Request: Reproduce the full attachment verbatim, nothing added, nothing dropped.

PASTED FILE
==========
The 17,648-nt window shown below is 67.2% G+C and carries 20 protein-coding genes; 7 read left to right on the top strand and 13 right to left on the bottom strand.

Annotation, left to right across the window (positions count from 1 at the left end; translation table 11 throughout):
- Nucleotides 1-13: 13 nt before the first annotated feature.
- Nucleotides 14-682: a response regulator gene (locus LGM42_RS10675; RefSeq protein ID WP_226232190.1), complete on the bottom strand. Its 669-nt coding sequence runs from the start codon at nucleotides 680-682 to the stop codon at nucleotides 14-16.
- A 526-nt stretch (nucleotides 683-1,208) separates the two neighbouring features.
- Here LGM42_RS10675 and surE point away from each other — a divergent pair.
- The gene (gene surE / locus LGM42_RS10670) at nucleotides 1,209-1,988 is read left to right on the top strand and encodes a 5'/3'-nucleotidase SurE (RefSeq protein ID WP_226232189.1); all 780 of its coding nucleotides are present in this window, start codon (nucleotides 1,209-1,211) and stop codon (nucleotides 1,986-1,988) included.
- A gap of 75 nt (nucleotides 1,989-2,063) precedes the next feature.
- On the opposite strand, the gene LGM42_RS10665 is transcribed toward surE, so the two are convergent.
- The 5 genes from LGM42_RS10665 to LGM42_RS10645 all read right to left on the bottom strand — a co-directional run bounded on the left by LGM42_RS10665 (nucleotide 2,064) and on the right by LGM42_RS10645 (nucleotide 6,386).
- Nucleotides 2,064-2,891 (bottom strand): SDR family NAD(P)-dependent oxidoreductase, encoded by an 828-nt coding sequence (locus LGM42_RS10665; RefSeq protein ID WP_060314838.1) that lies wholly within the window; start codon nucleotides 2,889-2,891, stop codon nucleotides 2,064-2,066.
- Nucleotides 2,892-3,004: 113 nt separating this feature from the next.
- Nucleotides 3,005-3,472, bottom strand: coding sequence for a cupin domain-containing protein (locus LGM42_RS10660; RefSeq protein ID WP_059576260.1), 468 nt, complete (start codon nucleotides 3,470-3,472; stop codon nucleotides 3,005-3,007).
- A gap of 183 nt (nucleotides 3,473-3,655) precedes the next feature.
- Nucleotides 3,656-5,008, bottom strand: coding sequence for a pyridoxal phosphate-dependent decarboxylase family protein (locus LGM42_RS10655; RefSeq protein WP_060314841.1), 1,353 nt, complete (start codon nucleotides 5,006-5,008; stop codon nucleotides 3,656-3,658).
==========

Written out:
The 17,648-nt window shown below is 67.2% G+C and carries 20 protein-coding genes; 7 read left to right on the top strand and 13 right to left on the bottom strand.

Annotation, left to right across the window (positions count from 1 at the left end; translation table 11 throughout):
- Nucleotides 1-13: 13 nt before the first annotated feature.
- Nucleotides 14-682: a response regulator gene (locus LGM42_RS10675; RefSeq protein ID WP_226232190.1), complete on the bottom strand. Its 669-nt coding sequence runs from the start codon at nucleotides 680-682 to the stop codon at nucleotides 14-16.
- A 526-nt stretch (nucleotides 683-1,208) separates the two neighbouring features.
- Here LGM42_RS10675 and surE point away from each other — a divergent pair.
- The gene (gene surE / locus LGM42_RS10670) at nucleotides 1,209-1,988 is read left to right on the top strand and encodes a 5'/3'-nucleotidase SurE (RefSeq protein ID WP_226232189.1); all 780 of its coding nucleotides are present in this window, start codon (nucleotides 1,209-1,211) and stop codon (nucleotides 1,986-1,988) included.
- A gap of 75 nt (nucleotides 1,989-2,063) precedes the next feature.
- On the opposite strand, the gene LGM42_RS10665 is transcribed toward surE, so the two are convergent.
- The 5 genes from LGM42_RS10665 to LGM42_RS10645 all read right to left on the bottom strand — a co-directional run bounded on the left by LGM42_RS10665 (nucleotide 2,064) and on the right by LGM42_RS10645 (nucleotide 6,386).
- Nucleotides 2,064-2,891 (bottom strand): SDR family NAD(P)-dependent oxidoreductase, encoded by an 828-nt coding sequence (locus LGM42_RS10665; RefSeq protein ID WP_060314838.1) that lies wholly within the window; start codon nucleotides 2,889-2,891, stop codon nucleotides 2,064-2,066.
- Nucleotides 2,892-3,004: 113 nt separating this feature from the next.
- Nucleotides 3,005-3,472, bottom strand: coding sequence for a cupin domain-containing protein (locus LGM42_RS10660; RefSeq protein ID WP_059576260.1), 468 nt, complete (start codon nucleotides 3,470-3,472; stop codon nucleotides 3,005-3,007).
- A gap of 183 nt (nucleotides 3,473-3,655) precedes the next feature.
- Nucleotides 3,656-5,008, bottom strand: coding sequence for a pyridoxal phosphate-dependent decarboxylase family protein (locus LGM42_RS10655; RefSeq protein WP_060314841.1), 1,353 nt, complete (start codon nucleotides 5,006-5,008; stop codon nucleotides 3,656-3,658).